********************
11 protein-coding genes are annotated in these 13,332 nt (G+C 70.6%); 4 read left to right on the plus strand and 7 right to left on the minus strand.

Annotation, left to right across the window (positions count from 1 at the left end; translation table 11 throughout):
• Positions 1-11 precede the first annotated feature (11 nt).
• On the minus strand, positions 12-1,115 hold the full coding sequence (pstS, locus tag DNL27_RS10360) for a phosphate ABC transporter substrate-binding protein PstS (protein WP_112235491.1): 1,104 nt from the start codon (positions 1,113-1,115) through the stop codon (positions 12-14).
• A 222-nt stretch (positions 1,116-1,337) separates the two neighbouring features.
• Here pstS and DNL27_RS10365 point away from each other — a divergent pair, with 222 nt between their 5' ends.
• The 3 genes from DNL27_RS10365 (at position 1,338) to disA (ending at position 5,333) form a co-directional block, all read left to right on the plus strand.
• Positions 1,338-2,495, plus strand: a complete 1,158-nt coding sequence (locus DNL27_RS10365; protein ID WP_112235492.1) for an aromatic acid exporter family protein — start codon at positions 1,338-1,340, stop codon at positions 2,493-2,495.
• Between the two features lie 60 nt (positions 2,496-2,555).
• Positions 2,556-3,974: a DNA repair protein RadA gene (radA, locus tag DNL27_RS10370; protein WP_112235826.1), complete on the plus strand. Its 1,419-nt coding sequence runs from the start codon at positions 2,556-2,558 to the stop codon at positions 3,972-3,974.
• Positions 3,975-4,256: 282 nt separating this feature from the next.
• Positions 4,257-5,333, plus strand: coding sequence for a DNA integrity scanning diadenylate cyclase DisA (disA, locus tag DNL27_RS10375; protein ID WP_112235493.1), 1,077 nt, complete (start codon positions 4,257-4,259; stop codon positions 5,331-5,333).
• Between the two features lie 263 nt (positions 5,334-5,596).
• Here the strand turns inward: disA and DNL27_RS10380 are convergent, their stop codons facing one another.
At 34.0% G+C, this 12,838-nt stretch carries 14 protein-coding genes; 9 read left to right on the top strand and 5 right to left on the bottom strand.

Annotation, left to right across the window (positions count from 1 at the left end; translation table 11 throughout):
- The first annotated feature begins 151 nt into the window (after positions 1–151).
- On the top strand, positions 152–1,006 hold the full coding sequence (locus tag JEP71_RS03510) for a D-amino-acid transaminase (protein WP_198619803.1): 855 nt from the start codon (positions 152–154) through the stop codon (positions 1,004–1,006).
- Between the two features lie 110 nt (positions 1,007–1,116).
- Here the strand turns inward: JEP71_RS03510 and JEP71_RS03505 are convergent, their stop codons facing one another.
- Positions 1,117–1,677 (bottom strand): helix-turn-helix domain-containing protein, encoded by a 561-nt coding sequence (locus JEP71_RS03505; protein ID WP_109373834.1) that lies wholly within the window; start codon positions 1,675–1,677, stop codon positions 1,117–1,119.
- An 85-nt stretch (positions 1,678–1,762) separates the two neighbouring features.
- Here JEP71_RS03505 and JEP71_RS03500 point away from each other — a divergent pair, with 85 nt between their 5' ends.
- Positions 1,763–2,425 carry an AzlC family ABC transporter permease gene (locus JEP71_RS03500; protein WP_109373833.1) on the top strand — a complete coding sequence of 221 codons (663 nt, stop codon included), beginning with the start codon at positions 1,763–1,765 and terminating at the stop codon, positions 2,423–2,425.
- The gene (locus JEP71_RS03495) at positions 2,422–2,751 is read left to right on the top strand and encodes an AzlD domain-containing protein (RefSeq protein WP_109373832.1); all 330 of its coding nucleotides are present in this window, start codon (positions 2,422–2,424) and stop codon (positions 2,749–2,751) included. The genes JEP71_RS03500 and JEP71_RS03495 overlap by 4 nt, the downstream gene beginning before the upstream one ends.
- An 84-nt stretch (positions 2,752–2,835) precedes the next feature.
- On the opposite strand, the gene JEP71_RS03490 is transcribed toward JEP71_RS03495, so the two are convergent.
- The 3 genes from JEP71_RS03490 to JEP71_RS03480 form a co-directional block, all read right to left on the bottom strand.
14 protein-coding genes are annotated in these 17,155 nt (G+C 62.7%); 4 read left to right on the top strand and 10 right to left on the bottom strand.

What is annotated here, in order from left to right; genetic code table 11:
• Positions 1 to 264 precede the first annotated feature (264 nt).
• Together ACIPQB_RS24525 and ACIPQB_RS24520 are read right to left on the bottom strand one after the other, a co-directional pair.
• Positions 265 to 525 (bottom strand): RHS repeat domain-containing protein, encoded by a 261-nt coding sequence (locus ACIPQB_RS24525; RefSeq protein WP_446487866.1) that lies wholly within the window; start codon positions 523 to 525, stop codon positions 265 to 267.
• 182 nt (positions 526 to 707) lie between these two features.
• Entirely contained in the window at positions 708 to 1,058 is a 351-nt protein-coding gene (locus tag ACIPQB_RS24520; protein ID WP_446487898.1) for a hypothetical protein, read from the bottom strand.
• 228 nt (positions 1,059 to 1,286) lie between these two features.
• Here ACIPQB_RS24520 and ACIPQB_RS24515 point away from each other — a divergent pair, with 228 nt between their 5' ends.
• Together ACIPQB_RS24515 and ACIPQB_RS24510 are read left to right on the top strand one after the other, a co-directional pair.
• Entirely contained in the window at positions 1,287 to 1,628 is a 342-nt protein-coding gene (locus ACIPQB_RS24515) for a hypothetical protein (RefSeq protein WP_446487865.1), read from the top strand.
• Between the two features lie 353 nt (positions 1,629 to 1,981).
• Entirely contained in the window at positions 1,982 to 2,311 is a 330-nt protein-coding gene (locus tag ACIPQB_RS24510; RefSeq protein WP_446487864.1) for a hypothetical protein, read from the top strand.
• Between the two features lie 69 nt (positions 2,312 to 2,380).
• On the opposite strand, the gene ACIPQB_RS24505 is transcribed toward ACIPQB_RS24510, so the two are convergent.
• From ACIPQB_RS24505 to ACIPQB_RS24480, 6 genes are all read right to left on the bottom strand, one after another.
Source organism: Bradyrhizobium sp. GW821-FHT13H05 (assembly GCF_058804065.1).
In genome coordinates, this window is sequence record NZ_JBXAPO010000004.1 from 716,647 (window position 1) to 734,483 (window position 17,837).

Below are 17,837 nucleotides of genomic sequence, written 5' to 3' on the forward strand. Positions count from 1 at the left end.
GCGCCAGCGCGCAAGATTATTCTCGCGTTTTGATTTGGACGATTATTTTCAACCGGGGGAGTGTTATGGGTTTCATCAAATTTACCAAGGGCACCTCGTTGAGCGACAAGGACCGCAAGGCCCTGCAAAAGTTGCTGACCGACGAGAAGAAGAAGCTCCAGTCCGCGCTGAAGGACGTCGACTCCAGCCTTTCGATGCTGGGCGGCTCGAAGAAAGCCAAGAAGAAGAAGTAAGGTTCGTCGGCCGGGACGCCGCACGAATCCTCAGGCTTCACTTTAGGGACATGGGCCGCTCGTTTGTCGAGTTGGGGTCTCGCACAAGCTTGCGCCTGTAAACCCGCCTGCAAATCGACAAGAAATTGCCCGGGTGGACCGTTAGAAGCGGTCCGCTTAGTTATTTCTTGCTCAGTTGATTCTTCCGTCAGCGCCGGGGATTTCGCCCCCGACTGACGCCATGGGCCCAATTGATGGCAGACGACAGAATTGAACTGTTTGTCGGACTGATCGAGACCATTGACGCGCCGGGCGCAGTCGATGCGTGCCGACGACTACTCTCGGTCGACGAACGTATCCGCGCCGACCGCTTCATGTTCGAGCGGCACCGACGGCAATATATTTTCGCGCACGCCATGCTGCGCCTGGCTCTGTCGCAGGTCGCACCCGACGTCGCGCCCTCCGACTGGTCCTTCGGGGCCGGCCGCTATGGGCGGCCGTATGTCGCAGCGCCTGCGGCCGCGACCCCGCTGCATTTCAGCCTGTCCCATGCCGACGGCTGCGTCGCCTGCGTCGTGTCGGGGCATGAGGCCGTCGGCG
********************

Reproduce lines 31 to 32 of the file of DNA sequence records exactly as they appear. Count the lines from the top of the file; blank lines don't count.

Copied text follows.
• Positions 1 to 264 precede the first annotated feature (264 nt).
• Together ACIPQB_RS24525 and ACIPQB_RS24520 are read right to left on the bottom strand one after the other, a co-directional pair.